giphy.gifIt was interesting to recognise the similarities between table tennis and tennis. As a former tennis player, I was able to reflect on the likeness of training patterns across both sports – and this further allowed me to understand and appreciate the technicality of table tennis through my own experience. It extends past western perceptions of Ping-Pong as a game of leisure, and associations with Australian drinking culture and the game of ‘beer-pong’.

This triggered yet another epiphany – much of western sport (particularly in Australia) is deeply entwined with our drinking culture. Most recently, with the end of the NRL season, many teams have been called out for their excessive drinking behaviours. To draw a comparative analysis, I researched instances where Chinese table tennis athletes have been a part of alcohol-related events – and I was unable to find any article that explicitly recounts an occasion. This is interesting to note, as I found it reflective and aligned with Asian culture.

China is known to be a heavily governed and reserved society, where discipline and order are key values. The history of table tennis reflects this as it was introduced during China’s peak of Communism, with the governance of Mao during the People’s Republic of China. Since then, the sport has continued to be apart of the countries identity.

I have found it incredibly interesting to analyse how politics has influenced and the shaped the sport. Not only has table tennis been used as a diplomacy tool, it is a sport that is reflective of a disciplined society. I found that watching the table tennis players’ strokes during a rally, you can clearly see how carefully selected and executed each shot is. The ball is on return within five seconds of the ball contacting their opponent’s paddle.

I have a strong understanding of the endurance and stamina it takes to hold a rally on a tennis court and the continuous back and forth these athletes engage in despite the limited boundaries of the table has left me in awe. I have never understood the accuracy table tennis possesses but it is very stark through the Asia Games men’s finals, where we see the Ping-Pong ball brushing the very edge of the table. However, with applied spin and strength of the opponent, this allows them to contact the ball at a certain height in order to keep the ball in play.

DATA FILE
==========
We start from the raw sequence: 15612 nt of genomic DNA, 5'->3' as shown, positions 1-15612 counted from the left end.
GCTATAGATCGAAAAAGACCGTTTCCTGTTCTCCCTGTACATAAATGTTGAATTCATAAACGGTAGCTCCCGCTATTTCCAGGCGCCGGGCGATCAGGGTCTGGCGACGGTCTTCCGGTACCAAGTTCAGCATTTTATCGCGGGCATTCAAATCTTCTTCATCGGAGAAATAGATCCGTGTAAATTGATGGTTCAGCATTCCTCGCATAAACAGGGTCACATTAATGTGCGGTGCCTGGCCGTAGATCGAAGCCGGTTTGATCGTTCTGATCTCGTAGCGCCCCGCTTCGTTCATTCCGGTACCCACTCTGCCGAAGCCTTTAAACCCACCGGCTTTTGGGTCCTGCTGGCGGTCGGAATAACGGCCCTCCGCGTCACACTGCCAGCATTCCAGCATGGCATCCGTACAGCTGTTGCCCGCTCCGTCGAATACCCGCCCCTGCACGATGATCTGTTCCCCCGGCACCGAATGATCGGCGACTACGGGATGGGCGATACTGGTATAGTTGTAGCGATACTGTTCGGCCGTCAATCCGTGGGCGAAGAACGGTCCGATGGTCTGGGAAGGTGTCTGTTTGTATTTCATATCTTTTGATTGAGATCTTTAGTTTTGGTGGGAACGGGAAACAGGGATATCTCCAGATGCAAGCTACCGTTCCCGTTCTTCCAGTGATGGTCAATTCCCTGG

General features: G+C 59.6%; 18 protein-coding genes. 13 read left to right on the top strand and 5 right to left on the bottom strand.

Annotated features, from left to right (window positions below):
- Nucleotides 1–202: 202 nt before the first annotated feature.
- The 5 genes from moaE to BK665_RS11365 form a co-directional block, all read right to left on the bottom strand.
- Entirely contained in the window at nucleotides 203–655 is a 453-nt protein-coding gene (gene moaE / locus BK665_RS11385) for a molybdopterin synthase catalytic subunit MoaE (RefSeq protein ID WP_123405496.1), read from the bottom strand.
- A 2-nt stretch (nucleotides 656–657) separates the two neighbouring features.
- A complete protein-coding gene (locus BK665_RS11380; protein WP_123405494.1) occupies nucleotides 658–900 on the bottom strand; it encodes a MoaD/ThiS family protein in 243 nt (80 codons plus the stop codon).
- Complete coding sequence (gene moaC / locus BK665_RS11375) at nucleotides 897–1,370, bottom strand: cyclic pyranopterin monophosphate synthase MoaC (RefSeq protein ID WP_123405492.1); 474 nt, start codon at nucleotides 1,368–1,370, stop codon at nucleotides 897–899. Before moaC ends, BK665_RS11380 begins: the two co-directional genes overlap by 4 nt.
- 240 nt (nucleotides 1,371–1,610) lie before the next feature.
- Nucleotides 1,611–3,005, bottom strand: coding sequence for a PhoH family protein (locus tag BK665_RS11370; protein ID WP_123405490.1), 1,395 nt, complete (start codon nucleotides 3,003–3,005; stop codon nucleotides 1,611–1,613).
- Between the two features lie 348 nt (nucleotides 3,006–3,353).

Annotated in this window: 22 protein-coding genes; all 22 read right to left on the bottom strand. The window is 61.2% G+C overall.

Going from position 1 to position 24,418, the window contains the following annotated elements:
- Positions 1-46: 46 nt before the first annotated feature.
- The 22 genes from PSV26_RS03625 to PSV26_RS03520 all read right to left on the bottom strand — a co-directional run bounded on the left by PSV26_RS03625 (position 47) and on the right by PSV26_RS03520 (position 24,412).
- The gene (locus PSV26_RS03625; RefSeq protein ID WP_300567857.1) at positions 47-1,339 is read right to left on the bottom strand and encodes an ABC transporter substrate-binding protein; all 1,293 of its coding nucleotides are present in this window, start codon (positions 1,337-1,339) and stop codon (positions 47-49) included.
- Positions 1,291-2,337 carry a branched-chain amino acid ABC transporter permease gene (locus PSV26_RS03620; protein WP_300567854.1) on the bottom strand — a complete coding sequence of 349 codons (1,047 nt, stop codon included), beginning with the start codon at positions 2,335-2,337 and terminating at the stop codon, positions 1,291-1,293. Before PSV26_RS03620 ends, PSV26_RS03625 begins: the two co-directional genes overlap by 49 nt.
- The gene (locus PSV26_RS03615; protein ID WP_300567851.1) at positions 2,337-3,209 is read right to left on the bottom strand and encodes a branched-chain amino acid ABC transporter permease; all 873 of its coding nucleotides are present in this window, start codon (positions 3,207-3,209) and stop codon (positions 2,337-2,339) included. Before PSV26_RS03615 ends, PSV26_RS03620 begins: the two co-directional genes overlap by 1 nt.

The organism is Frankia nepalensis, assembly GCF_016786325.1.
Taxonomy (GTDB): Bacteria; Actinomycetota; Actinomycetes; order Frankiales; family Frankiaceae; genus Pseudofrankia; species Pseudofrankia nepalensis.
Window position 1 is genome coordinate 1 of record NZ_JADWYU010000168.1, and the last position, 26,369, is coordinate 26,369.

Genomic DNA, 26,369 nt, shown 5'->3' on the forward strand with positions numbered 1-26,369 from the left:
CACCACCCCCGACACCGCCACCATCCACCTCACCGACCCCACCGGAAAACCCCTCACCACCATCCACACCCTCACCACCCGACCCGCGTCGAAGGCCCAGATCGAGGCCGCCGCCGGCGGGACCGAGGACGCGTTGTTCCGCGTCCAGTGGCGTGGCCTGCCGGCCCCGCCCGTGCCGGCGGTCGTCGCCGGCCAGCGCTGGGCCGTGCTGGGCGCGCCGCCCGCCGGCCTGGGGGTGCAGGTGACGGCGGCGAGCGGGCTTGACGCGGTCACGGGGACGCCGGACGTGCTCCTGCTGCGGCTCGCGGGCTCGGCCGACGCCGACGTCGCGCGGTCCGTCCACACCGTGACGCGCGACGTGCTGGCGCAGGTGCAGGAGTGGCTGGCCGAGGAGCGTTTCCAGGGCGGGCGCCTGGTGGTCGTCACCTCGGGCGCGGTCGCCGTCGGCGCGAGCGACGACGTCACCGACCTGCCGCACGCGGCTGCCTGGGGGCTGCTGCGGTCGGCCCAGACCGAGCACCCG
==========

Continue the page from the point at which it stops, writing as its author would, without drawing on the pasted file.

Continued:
This clip is just one of the many examples I found when researching Ping-Pong training methods. It is so interesting to see how disciplined training rituals are, commonly completed in large groups with a mentor and trainer consistently calling out shadow drills.

I took a minute to reflect and try to imagine the intensity of these training sessions. Could I have done this when I was playing tennis? Yes and no, I think for many Australian sports and in particular tennis, we don’t only focus on the common strokes, rather we take an all round focus on fitness and diet. Much of my training was broken into days, some days on court, some day’s footwork training and others general fitness. By doing this I was able to train majority of my body and it gave me an element of diversity and ‘fun’.

As an observer of table tennis training, I feel as if I would particularly struggle when consistently training one type of stroke and also being indoors. However, this comes with the type of sport. It’s interesting to notice how training methods dramatically shift when it comes to sport, and what type of physical endurance and focus that they require.


Sport and politics often collide, and leaders have increased their efforts to harness the role of sport in furthering their national interests. But sporting competitions have been taking place between nation states in conflict for millennia.”

Commonly throughout history we have seen sport used as a diplomatic tool to bring countries together. Probably the most prolific example of this is the Olympic Games, where a ‘truce’ was put into play to ensure that all participants, spectators and officials were able to travel and participate safely. Over the years, we have seen sports diplomacy win in many cases, but also lose.

After researching the history of table tennis, it was interesting to find that this particular sport was used in the means of diplomacy between two countries, China and the United States of America.

The clip below provides a brief overview.


Another clip for further information!

China felt that by opening and inviting the US, they would break the hostility between neighbours and initiate a possible shift in alliances.